'The Silent Twins' Aims To Unravel The True Story Of June And Jennifer Gibbons

The story of June and Jennifer Gibbons remains as confounding as ever — even with multiple on-screen and print iterations. The identical twins spent most of their lives

mirroring each other’s every move. They only spoke to each other, not even their family, in a language they stitched together on their own (a blend between their native Barbadian

patois and English, spoken very quickly). While the sisters went to school, they never participated in class. June and Jennifer were relentlessly bullied by their white

school peers while growing up in England and Wales in the ’60s and ’70s. In response, teachers medicated them and therapists tried in vain to get the pair to open up to them. At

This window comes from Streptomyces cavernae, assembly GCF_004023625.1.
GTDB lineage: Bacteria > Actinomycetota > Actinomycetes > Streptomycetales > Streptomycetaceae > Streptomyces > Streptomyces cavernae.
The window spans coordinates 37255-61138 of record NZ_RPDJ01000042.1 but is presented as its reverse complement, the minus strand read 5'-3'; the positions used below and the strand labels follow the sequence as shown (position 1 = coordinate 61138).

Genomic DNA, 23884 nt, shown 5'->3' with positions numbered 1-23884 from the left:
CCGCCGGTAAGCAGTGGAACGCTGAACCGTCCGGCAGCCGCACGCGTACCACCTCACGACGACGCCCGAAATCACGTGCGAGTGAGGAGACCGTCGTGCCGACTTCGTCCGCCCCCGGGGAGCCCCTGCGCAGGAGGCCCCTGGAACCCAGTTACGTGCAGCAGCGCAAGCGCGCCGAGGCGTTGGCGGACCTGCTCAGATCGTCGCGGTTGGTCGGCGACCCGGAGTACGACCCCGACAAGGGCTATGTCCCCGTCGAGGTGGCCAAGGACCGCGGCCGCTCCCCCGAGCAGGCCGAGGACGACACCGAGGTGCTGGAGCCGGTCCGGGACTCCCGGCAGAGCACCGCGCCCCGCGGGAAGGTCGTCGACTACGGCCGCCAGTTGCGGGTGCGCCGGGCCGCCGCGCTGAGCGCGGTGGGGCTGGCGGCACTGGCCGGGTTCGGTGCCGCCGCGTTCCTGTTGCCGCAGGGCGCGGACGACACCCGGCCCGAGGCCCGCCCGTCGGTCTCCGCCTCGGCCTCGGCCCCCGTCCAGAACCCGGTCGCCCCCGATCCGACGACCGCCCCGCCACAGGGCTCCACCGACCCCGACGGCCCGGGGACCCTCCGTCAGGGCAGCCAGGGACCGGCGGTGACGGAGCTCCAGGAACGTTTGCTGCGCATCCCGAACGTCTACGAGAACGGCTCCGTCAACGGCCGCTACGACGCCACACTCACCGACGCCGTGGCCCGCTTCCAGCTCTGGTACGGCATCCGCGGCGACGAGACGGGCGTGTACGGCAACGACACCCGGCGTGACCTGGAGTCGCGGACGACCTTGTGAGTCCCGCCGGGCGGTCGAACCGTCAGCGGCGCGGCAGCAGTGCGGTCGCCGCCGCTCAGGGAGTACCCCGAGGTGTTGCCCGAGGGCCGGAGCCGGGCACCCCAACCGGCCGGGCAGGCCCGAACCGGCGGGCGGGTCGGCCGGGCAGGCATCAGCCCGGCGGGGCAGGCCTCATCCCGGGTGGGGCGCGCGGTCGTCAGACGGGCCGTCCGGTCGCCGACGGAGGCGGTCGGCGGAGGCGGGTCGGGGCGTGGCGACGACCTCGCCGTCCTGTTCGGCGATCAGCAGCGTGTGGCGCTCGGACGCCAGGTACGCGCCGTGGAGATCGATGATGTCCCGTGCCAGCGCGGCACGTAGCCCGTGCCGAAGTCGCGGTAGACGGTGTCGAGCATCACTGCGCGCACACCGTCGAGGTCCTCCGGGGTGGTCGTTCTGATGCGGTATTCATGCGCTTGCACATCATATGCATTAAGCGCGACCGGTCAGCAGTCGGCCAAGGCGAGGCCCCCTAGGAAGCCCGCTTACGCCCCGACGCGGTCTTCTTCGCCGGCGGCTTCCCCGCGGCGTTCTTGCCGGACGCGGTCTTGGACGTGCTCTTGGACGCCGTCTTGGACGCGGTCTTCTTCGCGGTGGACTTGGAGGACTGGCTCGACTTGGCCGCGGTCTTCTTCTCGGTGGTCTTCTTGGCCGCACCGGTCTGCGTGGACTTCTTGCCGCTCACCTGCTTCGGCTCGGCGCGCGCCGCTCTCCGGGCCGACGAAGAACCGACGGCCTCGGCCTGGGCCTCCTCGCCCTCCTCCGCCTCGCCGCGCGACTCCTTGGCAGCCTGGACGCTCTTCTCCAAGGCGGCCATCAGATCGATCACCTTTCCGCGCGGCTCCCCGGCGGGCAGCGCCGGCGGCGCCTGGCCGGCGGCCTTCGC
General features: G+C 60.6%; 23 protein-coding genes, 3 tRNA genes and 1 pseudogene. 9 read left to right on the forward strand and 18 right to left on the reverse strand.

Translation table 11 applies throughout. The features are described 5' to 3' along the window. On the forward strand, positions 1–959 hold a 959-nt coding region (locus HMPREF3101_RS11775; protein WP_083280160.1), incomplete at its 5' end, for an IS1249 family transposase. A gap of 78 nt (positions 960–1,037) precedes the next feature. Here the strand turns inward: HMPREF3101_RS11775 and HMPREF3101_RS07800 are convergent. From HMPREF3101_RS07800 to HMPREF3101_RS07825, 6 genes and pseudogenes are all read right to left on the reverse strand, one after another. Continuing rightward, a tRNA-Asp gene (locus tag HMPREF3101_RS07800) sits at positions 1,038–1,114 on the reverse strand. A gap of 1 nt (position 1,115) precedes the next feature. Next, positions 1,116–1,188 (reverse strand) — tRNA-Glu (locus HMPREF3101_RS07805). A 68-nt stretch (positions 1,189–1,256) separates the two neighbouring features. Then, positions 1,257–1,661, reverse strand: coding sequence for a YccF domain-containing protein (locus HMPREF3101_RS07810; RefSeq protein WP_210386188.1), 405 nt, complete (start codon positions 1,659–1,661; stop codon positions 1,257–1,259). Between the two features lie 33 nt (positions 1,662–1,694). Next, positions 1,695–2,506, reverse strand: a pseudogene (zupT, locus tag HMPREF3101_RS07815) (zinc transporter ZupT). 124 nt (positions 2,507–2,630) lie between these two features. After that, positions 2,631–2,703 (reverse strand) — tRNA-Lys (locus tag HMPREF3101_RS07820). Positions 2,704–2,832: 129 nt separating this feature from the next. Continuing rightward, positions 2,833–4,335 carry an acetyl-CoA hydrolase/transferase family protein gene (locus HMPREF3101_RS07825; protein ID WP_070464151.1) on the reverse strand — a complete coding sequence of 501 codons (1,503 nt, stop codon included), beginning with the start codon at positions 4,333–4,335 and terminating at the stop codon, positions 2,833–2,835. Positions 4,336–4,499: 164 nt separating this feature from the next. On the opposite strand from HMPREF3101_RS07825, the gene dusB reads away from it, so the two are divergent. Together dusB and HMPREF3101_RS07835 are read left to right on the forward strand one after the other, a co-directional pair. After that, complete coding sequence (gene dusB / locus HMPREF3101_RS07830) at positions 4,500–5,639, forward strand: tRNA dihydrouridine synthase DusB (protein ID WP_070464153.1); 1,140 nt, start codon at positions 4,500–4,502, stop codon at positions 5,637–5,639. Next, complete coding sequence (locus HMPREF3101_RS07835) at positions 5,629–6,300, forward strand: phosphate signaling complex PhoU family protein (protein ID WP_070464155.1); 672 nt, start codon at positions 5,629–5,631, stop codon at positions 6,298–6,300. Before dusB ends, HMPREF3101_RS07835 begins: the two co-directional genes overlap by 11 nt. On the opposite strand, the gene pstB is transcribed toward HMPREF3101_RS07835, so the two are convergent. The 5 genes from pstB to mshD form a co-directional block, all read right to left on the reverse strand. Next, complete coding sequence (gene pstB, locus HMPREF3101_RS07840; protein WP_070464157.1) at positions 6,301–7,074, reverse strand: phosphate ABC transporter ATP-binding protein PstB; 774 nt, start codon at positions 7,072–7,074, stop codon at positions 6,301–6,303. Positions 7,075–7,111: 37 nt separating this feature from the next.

best, the twins looked down at the floor in silence. At worst, one might try to hurt the other if she even considered uttering a sound.  They retreated even farther as they

delved into their imaginations, writing novels, essays and poems. Though intensely dependent on each other, the sisters’ relationship often oscillated between adoring and

supportive to contentious and unhealthy.  As the duo entered adulthood, they began wearing wigs and mismatched outfits, experimenting with drugs and sex and committing petty

crimes in the early ’80s. The latter is what catalyzed their 11-year imprisonment in Broadmoor Hospital, a high-security psychiatric facility in England where they were overly

medicated and further demoralized.